These developments were at a policy level. Operational policing and security cooperation across the Irish border was a more difficult ask. Relations between the Gardaí and the RUC were strained by intense criticism of how the conflict in Northern Ireland had been policed (including collusion between elements of the police and Loyalist paramilitaries), by fraught cross-border extradition battles in the 1980s and 1990s, and by allegations of Gardaí collusion in Provisional IRA activity (the most serious of these allegations, regarding the murders of Chief Superintendent Harry Breen and Superintendent Robert Buchanan following a cross-border security conference, being substantiated by the Smithwick Tribunal in 2013).

In this context, developments at an EU level have made a dramatic difference. Since it entered force in 2004 the European Arrest Warrant (EAW) has become woven into the fabric of policing cooperation between Ireland and Northern Ireland. Over two thirds of the EAWs sought by the PSNI between 2007 and 2017 involved a request to the Republic of Ireland (113 out of 154 in total). The EAW operates on the basis of a presumption that EU member states maintain equivalent protections for defendants within their criminal justice systems, and as such helps to defuse potential controversy around extradition requests and to reduce the time frames for surrender of suspects from years to weeks.

Building on the use of the EAW, the Gardaí and PSNI also built up their relationship through practical cooperation in Europol. The legal instruments surrounding Europol also allow for the cross-border sharing of police intelligence. Policing cooperation built up through these EU mechanisms was then belatedly grafted onto the Northern Ireland peace process in the 2015 Fresh Start Agreement. This established a joint Task Force, operative since early 2016, to enhance cooperation with regard to cross-border crime.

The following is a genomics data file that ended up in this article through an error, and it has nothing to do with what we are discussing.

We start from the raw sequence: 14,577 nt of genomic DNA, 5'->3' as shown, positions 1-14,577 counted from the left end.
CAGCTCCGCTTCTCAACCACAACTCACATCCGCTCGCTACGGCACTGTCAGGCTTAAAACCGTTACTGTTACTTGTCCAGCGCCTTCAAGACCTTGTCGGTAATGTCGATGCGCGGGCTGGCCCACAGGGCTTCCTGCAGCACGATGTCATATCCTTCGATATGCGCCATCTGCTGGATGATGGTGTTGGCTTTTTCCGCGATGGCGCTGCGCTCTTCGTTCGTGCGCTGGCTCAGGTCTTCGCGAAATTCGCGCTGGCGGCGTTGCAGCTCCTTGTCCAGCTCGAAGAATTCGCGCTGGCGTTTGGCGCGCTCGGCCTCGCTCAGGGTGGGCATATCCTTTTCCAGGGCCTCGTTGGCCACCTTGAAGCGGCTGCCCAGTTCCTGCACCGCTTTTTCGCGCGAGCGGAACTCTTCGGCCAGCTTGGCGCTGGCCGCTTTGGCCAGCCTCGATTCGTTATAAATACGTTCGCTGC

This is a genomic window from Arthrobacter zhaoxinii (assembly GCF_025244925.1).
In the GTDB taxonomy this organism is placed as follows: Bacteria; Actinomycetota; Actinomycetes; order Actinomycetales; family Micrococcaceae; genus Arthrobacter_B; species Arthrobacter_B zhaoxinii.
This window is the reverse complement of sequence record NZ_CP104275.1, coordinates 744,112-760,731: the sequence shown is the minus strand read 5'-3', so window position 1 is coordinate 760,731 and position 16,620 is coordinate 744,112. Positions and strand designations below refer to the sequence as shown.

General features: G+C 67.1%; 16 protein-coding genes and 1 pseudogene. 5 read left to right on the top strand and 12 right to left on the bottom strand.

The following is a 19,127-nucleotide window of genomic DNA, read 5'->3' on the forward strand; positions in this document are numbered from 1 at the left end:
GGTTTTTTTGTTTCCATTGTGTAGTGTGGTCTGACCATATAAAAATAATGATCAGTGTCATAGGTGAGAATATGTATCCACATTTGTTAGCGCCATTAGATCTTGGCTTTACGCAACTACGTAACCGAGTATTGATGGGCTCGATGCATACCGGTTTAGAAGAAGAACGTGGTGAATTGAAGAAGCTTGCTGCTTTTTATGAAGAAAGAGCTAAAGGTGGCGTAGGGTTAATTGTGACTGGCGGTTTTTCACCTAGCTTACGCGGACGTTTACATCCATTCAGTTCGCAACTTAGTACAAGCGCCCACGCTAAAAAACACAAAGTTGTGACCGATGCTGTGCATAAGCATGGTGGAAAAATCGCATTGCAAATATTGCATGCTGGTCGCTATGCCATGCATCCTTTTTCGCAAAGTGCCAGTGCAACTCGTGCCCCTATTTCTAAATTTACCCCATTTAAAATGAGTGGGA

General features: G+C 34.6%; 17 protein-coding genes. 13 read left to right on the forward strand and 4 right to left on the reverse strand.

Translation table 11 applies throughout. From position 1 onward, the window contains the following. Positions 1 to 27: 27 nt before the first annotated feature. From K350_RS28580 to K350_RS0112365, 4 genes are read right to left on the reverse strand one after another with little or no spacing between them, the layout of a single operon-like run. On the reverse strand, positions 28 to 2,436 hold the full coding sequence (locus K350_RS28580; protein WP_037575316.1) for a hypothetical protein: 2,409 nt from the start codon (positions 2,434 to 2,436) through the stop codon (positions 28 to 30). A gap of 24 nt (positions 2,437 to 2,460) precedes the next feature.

Brexit potentially reverses these gains. The UK stands to be locked out of the EAW system and the legal frameworks for enhanced police intelligence sharing provided by the EU. In response, the UK has sought to “grease the wheels” of a trade deal with the EU by “offering” to retain the EAW and policing cooperation. The problem with this line of thinking is that the UK does not gain much leverage by using policing cooperation tools that it is desperately eager to retain (see Theresa May’s 2016 speech above) as a bargaining chip. If the EU is to allow the UK to retain these measures it will be the party to the Brexit negotiations making concessions; EU law will have to be altered to allow a non-member state to share in these elements of cooperation.

The fallacy involved in presenting one of the UK Government’s key demands as a bargaining chip illustrates its failure to grasp the realities of Brexit. Although the EU might want to maintain extensive policing and security cooperation with the UK, it has long expressed serious concerns over the UK’s intelligence gathering methods (and particularly with the incompatibility of electronic data collection with the EU’s data protection regime). Brexit could see such a rapid divergence in the UK and EU’s approach to security that no amount of wishful thinking will address the rift. Indeed, it might only be through the intervention of Ireland, the EU member state most directly losing out from any degrading of policing cooperation involving the UK, that these parties can be kept on the same page.


Colin Murray is a Senior Lecturer at Newcastle Law School (UK). His work (alongside Sylvia de Mars, Aoife O’Donoghue and Ben Warwick) on the impact of Brexit upon Northern Ireland will be expanded upon in a forthcoming book; Bordering on Two Unions: Brexit and Northern Ireland (Policy Press, August 2018).